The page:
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Interview with Janusz Bugajski

Q: Thirteen years have passed since the fall of communisms in Eastern Europe. What is your assessment of where Eastern Europe stands right now?

A: The situation is certainly a lot better than it was 13 years ago. (Laughs.) It is a very mixed picture, obviously. You could almost draw a spectrum or a scale of success for the different countries in the region, starting at the top with some of the Central European countries. They have not only performed very well in terms of domestic reform, but they have also met most if not all the criteria for NATO membership and for accession to the EU. Somewhere in the middle, there are countries that have made some progress but still have some reform gaps; and sometimes these are black holes, before they make the necessary progress towards international institutions. And at the other end of the spectrum you have countries which still have a very long way to go. I am thinking mostly of the former Soviet republics that have slipped backwards not toward communism, but towards a new form of either authoritarianism or toward inefficient and weak states.

Q: Which are the countries in the middle?

A: In particular, these are states that emerged from the former Yugoslavia. They actually started far ahead if you look at the early 1990s compared to the Soviet bloc, but, other than Slovenia, as a result of the war, the sanctions, and the deliberately engineered ethnic conflicts they fell behind and now have a lot of catching up to do. Also somewhere in the middle are Bulgaria and Romania, which despite the low level at which they started, have made some remarkable progress in a very short period of time. Of course no reform process is ever complete and democratization still has ways to go. And there are potential setbacks on route, land mines that are waiting to explode.

Q: Given that the international aid community usually operates according to paradigms, would you agree that there is a paradigm of transition in Eastern Europe?

A: I have never operated according to paradigms, although some analysts have written about the so-called transition paradigm. I think most people like to operate according to fairly simple methods of classification. The idea that there is a starting point and an end point of democratization helps one to organize thought and work in a straightforward and sometimes simplistic way. The term transition is over-used as it is difficult to determine where this begins and ends. Everything is constantly in transition and is constantly changing. The question is what principles do we apply to progress and what principles for regress. Some of these countries have certainly made progress in terms of their democratization, others have stalled in this process.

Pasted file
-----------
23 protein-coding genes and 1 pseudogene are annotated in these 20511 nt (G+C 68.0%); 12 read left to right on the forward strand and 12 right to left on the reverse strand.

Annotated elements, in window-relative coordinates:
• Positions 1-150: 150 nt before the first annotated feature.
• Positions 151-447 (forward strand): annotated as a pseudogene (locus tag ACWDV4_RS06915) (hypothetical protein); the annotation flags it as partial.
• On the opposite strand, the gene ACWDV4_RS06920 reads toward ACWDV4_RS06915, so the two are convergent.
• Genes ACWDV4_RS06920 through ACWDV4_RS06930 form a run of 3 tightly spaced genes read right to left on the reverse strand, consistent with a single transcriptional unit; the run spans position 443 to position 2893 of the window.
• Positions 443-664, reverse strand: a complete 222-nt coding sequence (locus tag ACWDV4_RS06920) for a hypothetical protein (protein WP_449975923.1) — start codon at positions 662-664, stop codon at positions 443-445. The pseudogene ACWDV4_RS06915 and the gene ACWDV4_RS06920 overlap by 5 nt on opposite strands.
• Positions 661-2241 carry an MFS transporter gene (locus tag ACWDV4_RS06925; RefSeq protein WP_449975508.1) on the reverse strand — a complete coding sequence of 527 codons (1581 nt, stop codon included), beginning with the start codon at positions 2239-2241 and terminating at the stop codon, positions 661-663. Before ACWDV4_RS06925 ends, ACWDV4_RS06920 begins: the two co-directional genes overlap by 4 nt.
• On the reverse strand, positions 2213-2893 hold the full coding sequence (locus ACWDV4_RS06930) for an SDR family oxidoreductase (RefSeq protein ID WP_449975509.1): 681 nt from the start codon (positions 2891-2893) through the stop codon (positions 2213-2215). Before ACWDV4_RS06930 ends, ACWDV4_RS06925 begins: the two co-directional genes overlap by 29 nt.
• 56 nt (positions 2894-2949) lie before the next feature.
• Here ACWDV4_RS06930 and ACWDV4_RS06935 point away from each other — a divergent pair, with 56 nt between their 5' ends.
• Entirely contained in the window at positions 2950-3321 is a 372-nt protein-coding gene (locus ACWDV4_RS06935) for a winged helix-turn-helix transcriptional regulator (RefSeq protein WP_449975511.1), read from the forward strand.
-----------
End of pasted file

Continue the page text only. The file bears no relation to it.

Q: You have written several books on ethnic politics in Eastern Europe. Do you think that some of the conflicts in the Balkans could have been prevented in the 1990s?

A: If certain individuals and their actions were prevented, then much of the armed conflict would have been prevented. If Milosevic and Tudjman had been prevented from coming to power or staying in power and the Yugoslav army was prevented from sparking violence and killing civilians, and the media was prevented from stirring ethnic animosities, then I think a lot of the violence in the former Yugoslavia could have been avoided. But that would have needed determination, will power, and imagination by the international community, which it did not have. America was disengaged and the European Union proved useless.

Q: Looking back at the conflicts in former Yugoslavia, were they a result of the so-called Balkan ghosts, Balkan habits and Balkan hatreds between people in the region?

A: No, I think that’s probably the worst paradigm of the last decade – the hatred paradigm. It has been so abused, exaggerated and oversimplified, that it has no use whatsoever. Name me any country in Europe that has not fought some time or other with its neighbors and sometimes much more brutally than the people in the Balkans have. You look at the history of Germany; you look at the history of France and its neighbors.. A key factor is what used to be called the “subjective factor,” in other words, the will and capability to create conflict that bore prime responsibility for the violence. Individual leaders prey upon popular stereotypes and prejudices, which exist everywhere. As I kept saying during the 1990s, if you give me control of the mass media and weapons I can engineer an ethno-racial war in Washington D.C. in about 24 hours.

Q: How would you assess the legacy of communism in Eastern Europe?

A: There is nothing positive I would like to say about communism. Everything from psychology to institutions to economy to politics to international relations was distorted and perverted. As a result, societies are still trying to dig themselves out of a hole that the communists spent decades creating. And the biggest responsibility, I think, rests in Moscow which imposed this hideous system on countries that should by now, under normal conditions, have been on the same level as several West European countries.